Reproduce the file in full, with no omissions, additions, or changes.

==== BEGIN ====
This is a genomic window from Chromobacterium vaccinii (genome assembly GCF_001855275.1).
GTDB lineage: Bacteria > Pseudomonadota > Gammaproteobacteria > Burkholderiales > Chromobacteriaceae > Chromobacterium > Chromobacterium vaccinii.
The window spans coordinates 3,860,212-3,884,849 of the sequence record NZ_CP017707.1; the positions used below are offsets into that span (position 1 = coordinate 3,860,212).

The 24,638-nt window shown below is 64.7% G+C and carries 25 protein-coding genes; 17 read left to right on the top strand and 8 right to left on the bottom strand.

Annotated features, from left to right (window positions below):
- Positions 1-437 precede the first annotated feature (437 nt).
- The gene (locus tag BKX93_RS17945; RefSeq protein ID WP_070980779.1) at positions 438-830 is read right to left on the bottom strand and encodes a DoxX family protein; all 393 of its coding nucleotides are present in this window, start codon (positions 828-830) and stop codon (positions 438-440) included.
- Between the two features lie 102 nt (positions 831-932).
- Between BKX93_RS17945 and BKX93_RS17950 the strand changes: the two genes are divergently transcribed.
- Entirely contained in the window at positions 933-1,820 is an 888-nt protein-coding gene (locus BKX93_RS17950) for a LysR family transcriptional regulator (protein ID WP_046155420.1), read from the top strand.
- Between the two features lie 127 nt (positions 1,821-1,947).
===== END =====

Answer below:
This is a genomic window from Chromobacterium vaccinii (genome assembly GCF_001855275.1).
GTDB lineage: Bacteria > Pseudomonadota > Gammaproteobacteria > Burkholderiales > Chromobacteriaceae > Chromobacterium > Chromobacterium vaccinii.
The window spans coordinates 3,860,212-3,884,849 of the sequence record NZ_CP017707.1; the positions used below are offsets into that span (position 1 = coordinate 3,860,212).

The 24,638-nt window shown below is 64.7% G+C and carries 25 protein-coding genes; 17 read left to right on the top strand and 8 right to left on the bottom strand.

Annotated features, from left to right (window positions below):
- Positions 1-437 precede the first annotated feature (437 nt).
- The gene (locus tag BKX93_RS17945; RefSeq protein ID WP_070980779.1) at positions 438-830 is read right to left on the bottom strand and encodes a DoxX family protein; all 393 of its coding nucleotides are present in this window, start codon (positions 828-830) and stop codon (positions 438-440) included.
- Between the two features lie 102 nt (positions 831-932).
- Between BKX93_RS17945 and BKX93_RS17950 the strand changes: the two genes are divergently transcribed.
- Entirely contained in the window at positions 933-1,820 is an 888-nt protein-coding gene (locus BKX93_RS17950) for a LysR family transcriptional regulator (protein ID WP_046155420.1), read from the top strand.
- Between the two features lie 127 nt (positions 1,821-1,947).